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Over several years of using Linux distros (Debian happens to be my fave) and BSDs for my primary computing, I've picked up the odd piece of useful info.
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Zero Reply Threads: Rant

Posted 12-25-2009 at 08:43 PM by ofaring

I am using a Linux distro: Debian. I enjoy it, a lot. I love the flexibility of the system, and when I need info, I find it. How? By searching and taking the time to educate myself. But masses of the questions asked on this forum are idiotic and unnecessary. I can't imagine what it must be like for those individuals who've been using Linux since the early days. I know that there are users on this forum who are intelligent, rational people. I also know that some of them prefer one BSD edition or another over a Linux distro.

And who can blame them?

Just take a peek, no, you better not do that. That's the modus operandi of too many Linux users. Take a good look at many common OpenBSD and FreeBSD docs. Keep in mind that BSD docs have been around in that quality for a long time. Now try finding inane, idiot questions on a good BSD user resource. Not that those questions aren't there, and granted, membership is quite a bit lower*, but still, I wonder what the ratios would look like? Nearly every time I read through "Zero Reply" threads I end up rolling my eyes and not bothering to respond to questions I could try answering.

Am I just being spiteful? Sure, whatever. Then again, what's with the attitude displayed in many questions:

"Switching to Debian from XYZ, how do I add repositories for Apt?"

Are you serious? RTFM, and I don't mean the politically correct rendition**. So, you're smart enough to figure out how to get online, download a copy of Whatever and burn it, but it all ends there? After that it's, "What? Internet, WWW, brain, what are they? *sounds word out* D...e...b...i...a...n...d...o...t...o...r...g. WTF? Windoze suks." I may be a jerk for not responding, but on the other hand, how is it respectful to ask a question which can be easily resolved by spending some time with the docs? You don't even have to search the all-powerful Google for such answers.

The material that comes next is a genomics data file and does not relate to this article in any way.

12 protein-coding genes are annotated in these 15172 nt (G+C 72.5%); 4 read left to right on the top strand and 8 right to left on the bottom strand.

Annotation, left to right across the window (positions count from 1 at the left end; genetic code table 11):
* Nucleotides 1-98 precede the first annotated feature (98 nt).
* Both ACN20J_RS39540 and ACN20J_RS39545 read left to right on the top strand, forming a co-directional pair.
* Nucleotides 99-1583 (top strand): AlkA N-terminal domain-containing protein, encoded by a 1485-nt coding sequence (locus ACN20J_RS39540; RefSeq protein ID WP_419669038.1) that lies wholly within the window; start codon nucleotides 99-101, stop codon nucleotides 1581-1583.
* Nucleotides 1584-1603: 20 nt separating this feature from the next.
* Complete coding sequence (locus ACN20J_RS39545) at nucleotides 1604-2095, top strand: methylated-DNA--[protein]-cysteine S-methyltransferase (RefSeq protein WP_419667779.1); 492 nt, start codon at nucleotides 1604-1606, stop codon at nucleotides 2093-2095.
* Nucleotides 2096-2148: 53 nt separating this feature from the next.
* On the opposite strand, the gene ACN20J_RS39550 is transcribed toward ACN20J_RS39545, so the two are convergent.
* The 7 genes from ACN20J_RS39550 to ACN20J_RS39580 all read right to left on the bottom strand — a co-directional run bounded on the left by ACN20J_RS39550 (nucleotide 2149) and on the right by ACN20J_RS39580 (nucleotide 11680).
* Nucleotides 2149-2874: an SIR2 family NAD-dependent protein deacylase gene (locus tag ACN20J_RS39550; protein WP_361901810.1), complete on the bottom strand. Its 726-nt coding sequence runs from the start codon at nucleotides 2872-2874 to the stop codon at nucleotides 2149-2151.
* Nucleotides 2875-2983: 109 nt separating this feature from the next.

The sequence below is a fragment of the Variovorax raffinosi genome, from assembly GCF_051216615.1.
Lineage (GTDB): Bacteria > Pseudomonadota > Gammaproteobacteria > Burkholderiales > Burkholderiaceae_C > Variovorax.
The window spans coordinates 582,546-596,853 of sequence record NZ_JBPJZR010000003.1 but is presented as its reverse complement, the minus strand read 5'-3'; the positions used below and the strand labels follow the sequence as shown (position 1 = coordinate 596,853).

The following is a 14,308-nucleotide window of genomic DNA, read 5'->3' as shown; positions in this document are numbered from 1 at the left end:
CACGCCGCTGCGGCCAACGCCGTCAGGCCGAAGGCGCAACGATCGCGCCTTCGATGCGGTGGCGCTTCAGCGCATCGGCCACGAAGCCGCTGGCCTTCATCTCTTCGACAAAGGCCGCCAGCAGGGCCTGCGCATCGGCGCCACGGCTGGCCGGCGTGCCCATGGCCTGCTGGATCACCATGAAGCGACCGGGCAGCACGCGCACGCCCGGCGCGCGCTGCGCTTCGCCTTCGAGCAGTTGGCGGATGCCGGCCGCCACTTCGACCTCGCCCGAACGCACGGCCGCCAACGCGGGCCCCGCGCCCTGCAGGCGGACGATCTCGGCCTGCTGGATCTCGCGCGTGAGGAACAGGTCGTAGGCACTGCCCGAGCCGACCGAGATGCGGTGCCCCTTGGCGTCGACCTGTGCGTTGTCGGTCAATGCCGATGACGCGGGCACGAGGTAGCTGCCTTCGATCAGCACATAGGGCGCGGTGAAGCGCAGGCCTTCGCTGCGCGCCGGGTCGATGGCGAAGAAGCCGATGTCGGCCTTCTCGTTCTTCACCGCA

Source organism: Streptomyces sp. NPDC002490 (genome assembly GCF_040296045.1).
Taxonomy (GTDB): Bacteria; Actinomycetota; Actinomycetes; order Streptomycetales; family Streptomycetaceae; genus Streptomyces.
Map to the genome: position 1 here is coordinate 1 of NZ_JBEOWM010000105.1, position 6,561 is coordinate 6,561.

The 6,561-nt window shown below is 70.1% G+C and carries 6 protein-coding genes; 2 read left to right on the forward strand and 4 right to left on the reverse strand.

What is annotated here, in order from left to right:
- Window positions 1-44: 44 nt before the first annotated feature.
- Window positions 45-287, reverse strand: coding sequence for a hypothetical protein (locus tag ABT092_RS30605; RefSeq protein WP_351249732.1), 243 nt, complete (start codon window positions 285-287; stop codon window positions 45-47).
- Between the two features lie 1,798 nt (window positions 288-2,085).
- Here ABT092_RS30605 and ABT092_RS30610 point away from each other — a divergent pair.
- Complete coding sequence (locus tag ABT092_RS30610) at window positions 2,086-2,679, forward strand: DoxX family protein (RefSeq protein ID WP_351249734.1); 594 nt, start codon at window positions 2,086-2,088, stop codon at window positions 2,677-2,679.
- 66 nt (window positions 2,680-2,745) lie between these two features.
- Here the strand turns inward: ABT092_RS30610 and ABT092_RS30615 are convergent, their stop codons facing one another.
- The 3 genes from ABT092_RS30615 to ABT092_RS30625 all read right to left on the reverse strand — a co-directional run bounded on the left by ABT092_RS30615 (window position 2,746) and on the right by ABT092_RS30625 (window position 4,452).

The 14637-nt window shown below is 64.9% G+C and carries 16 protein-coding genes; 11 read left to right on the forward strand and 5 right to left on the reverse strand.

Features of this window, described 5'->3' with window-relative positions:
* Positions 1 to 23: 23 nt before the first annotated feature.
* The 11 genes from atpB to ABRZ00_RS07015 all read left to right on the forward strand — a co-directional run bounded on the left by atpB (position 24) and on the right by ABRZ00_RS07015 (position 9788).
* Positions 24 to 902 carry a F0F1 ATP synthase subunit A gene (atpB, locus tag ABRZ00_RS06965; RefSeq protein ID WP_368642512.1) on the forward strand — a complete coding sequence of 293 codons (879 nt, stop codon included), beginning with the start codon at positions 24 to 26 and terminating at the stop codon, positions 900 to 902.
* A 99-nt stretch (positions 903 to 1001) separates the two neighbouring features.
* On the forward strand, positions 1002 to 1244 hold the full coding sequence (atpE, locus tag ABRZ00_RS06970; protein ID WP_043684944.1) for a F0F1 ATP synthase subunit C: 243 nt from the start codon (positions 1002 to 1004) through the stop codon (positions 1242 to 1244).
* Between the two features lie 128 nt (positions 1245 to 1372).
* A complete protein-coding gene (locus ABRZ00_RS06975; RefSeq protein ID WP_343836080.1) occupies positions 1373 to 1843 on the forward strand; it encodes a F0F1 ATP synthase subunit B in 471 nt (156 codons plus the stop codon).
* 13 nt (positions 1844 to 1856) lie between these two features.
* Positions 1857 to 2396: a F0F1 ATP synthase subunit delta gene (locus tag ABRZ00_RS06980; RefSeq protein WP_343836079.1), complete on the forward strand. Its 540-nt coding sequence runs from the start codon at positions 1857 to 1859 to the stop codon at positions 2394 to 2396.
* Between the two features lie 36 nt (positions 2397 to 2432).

Yes, yes. These thoughts have been voiced before and by many. Just add me to the list. I really can't be bothered with X-Box, TV, spoiled, lazy kids who are almost, but not quite, entirely illiterate after years in school. The avalanche of stupid Linux questions are a much bigger indicator than just MS and Apple making systems overly simplistic.***

Now, lest I sound like a raving lunatic (Oops, too late?), I will say that I'm glad whenever someone is making an effort to explore new options. That's the beginning, after all. Too bad that's not enough in itself. If they're lucky, they'll get a taste of the underlying ability and flexibility, and that will drive them to explore documentation. Then they'll actually learn.


* Why is this? It's the long-time docs, dude. Add to that an often fundamentally different attitude, and the popcorn users are either not attracted or rebuffed. If they can continue in their niche, it's far more good than bad.

** Political Correctness: God forbid that anyone's feelings get hurt. And we are supposed to maintain a "Free Society" when a large part of today's popular concern is whether I "hurt" or "affected" Jim's liberty through commentary which has nothing to do with racial superiority. Oh, we're such an advanced, strong society. A shining light for the rest of the world. In reality, masses of our young people have stopped trying to discover, believing that the world is "discovered out". Which leads to making mountains of minute issues.